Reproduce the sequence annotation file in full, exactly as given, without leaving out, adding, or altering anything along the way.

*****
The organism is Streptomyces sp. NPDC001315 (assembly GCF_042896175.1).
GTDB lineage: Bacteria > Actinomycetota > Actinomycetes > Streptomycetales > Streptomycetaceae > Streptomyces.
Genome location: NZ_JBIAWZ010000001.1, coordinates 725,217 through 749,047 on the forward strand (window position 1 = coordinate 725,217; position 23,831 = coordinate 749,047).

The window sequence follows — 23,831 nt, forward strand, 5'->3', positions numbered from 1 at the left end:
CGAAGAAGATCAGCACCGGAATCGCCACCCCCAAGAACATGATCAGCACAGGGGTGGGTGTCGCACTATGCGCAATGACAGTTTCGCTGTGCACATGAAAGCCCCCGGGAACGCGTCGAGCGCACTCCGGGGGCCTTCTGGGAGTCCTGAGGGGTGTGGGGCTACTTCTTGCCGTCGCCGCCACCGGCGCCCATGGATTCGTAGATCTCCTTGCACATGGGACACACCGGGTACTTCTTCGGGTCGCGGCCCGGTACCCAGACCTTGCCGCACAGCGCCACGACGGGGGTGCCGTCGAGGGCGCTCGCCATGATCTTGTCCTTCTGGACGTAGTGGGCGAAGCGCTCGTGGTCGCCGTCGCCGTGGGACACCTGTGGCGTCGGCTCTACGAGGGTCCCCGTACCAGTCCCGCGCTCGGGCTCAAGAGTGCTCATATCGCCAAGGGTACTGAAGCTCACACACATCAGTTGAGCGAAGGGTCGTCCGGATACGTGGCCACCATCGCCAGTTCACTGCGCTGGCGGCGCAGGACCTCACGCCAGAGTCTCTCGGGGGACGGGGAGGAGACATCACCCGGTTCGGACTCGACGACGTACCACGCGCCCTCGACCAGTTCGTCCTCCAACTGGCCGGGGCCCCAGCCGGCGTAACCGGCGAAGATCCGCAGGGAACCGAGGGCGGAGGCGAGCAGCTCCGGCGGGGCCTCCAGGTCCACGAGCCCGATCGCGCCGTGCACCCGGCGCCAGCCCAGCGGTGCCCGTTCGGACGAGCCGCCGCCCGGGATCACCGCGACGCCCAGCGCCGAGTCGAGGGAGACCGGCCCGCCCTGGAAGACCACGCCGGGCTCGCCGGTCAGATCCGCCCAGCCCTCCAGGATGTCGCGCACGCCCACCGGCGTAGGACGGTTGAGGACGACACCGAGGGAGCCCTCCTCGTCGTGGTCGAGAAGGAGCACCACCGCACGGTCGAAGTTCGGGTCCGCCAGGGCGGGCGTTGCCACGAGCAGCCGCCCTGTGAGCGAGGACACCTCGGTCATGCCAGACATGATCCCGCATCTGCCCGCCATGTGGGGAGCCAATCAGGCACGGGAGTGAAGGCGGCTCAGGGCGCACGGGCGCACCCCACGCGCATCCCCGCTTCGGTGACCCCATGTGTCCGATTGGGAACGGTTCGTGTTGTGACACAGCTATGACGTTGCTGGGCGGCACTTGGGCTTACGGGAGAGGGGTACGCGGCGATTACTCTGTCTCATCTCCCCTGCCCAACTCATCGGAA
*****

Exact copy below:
The organism is Streptomyces sp. NPDC001315 (assembly GCF_042896175.1).
GTDB lineage: Bacteria > Actinomycetota > Actinomycetes > Streptomycetales > Streptomycetaceae > Streptomyces.
Genome location: NZ_JBIAWZ010000001.1, coordinates 725,217 through 749,047 on the forward strand (window position 1 = coordinate 725,217; position 23,831 = coordinate 749,047).

The window sequence follows — 23,831 nt, forward strand, 5'->3', positions numbered from 1 at the left end:
CGAAGAAGATCAGCACCGGAATCGCCACCCCCAAGAACATGATCAGCACAGGGGTGGGTGTCGCACTATGCGCAATGACAGTTTCGCTGTGCACATGAAAGCCCCCGGGAACGCGTCGAGCGCACTCCGGGGGCCTTCTGGGAGTCCTGAGGGGTGTGGGGCTACTTCTTGCCGTCGCCGCCACCGGCGCCCATGGATTCGTAGATCTCCTTGCACATGGGACACACCGGGTACTTCTTCGGGTCGCGGCCCGGTACCCAGACCTTGCCGCACAGCGCCACGACGGGGGTGCCGTCGAGGGCGCTCGCCATGATCTTGTCCTTCTGGACGTAGTGGGCGAAGCGCTCGTGGTCGCCGTCGCCGTGGGACACCTGTGGCGTCGGCTCTACGAGGGTCCCCGTACCAGTCCCGCGCTCGGGCTCAAGAGTGCTCATATCGCCAAGGGTACTGAAGCTCACACACATCAGTTGAGCGAAGGGTCGTCCGGATACGTGGCCACCATCGCCAGTTCACTGCGCTGGCGGCGCAGGACCTCACGCCAGAGTCTCTCGGGGGACGGGGAGGAGACATCACCCGGTTCGGACTCGACGACGTACCACGCGCCCTCGACCAGTTCGTCCTCCAACTGGCCGGGGCCCCAGCCGGCGTAACCGGCGAAGATCCGCAGGGAACCGAGGGCGGAGGCGAGCAGCTCCGGCGGGGCCTCCAGGTCCACGAGCCCGATCGCGCCGTGCACCCGGCGCCAGCCCAGCGGTGCCCGTTCGGACGAGCCGCCGCCCGGGATCACCGCGACGCCCAGCGCCGAGTCGAGGGAGACCGGCCCGCCCTGGAAGACCACGCCGGGCTCGCCGGTCAGATCCGCCCAGCCCTCCAGGATGTCGCGCACGCCCACCGGCGTAGGACGGTTGAGGACGACACCGAGGGAGCCCTCCTCGTCGTGGTCGAGAAGGAGCACCACCGCACGGTCGAAGTTCGGGTCCGCCAGGGCGGGCGTTGCCACGAGCAGCCGCCCTGTGAGCGAGGACACCTCGGTCATGCCAGACATGATCCCGCATCTGCCCGCCATGTGGGGAGCCAATCAGGCACGGGAGTGAAGGCGGCTCAGGGCGCACGGGCGCACCCCACGCGCATCCCCGCTTCGGTGACCCCATGTGTCCGATTGGGAACGGTTCGTGTTGTGACACAGCTATGACGTTGCTGGGCGGCACTTGGGCTTACGGGAGAGGGGTACGCGGCGATTACTCTGTCTCATCTCCCCTGCCCAACTCATCGGAA